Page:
UK Top 40Sun 23 Jan 11
Bruno Mars takes Number One Single and Album and don't we love our press.. how many times have I read the death knell for Britney Spears career... hey look there she is stronger and bigger than ever - straight to No.6 in the UK and straight to the top of America's Billboard Hot 100... no mean feat... straight to Number One is not the norm in the 150 million strong fifty countries of the United States of America
Fri 28 Jan 11 - Privately educated?
Take a special course and become a pop star / celebrity... Oh and look the BBC have finally decided to mention it too, as if they've nothing to do with it... honest guv? Check the BBC story here and in the column alongside....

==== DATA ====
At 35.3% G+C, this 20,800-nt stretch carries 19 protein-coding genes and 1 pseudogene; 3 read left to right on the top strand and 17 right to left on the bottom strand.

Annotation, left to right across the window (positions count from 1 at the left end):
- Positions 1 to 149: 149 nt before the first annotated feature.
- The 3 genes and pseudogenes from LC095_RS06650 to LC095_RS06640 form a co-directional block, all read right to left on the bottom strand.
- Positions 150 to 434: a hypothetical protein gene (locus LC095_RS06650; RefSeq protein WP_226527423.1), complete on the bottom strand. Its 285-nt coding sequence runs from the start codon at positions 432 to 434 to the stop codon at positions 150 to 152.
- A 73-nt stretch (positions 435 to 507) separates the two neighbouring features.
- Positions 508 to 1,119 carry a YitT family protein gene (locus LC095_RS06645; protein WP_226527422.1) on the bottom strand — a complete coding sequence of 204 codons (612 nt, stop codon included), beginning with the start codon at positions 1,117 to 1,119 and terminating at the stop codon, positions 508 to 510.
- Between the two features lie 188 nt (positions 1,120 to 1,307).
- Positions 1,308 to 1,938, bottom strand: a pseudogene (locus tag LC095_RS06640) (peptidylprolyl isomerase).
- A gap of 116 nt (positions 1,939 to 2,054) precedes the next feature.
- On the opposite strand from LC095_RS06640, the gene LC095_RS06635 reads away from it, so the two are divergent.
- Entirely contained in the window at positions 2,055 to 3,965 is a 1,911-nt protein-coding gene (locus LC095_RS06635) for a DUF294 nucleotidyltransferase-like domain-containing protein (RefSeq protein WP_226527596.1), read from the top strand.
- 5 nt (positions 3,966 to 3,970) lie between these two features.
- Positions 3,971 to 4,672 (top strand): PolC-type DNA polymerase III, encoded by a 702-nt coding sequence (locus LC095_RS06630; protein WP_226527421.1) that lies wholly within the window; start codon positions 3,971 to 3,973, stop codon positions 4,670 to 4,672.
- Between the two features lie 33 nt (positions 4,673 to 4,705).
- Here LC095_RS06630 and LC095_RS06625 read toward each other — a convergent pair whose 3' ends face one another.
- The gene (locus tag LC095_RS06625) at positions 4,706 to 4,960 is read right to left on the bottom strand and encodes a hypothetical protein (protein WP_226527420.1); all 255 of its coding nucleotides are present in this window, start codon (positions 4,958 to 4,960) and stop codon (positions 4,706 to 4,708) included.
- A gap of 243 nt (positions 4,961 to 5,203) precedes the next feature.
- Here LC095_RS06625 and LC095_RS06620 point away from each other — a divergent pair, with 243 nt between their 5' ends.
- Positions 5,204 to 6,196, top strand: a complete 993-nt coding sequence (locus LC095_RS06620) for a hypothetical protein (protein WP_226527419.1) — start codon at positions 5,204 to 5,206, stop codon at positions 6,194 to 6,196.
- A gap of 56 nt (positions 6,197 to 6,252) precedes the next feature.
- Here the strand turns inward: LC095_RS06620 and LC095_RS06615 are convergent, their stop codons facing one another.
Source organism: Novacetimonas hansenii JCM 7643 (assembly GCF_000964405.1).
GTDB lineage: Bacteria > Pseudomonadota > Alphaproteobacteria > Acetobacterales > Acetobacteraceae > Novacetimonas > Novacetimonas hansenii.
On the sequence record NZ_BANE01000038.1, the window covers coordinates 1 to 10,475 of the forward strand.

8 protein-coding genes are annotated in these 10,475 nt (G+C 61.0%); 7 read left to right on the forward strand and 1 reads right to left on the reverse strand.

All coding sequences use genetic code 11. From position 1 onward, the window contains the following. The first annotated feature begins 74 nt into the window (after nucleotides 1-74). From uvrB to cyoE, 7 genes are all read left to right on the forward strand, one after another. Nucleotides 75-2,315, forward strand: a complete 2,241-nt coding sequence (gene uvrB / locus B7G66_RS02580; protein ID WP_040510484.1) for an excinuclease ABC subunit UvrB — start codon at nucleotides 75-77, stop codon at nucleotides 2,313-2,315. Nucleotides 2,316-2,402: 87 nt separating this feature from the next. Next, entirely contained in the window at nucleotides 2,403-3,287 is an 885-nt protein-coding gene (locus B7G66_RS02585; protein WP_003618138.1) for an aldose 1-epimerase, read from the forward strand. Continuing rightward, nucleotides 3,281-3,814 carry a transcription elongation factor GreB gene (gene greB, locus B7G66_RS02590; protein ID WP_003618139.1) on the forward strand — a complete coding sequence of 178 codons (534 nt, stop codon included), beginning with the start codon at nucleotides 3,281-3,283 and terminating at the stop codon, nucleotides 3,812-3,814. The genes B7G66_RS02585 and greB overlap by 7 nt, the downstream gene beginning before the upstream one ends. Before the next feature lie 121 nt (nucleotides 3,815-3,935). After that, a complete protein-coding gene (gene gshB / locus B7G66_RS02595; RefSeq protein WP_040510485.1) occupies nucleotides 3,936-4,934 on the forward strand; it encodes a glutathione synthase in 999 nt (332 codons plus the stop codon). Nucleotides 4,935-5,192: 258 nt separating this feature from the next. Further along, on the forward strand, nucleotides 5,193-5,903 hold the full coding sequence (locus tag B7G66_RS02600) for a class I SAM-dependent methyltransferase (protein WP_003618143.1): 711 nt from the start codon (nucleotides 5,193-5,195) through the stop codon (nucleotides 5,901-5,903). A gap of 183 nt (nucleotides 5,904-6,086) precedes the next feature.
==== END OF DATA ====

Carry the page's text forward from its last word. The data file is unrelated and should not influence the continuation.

But the BBC article doesn't touch on government money chains for instance via the BBC into the MOBOs feeding the current trends. Annie Nightingale sounds particularly naive on the matter, though at nearly 69 years of age she can't be can she? And where was Grannie Nightingale educated... oh yeah The Lady Eleanor Holles School (often abbreviated to LEH or LEHS) is a selective, independent girls' school in Hampton, London, England, originally founded in 1711. The school has a Junior Department with some 190 students aged 7–11 and a Senior Department for ages 11–18 with some 700 pupils. Thanks wiki! And why then hasn't Annie spotted the obvious...
Here's what we said five days back...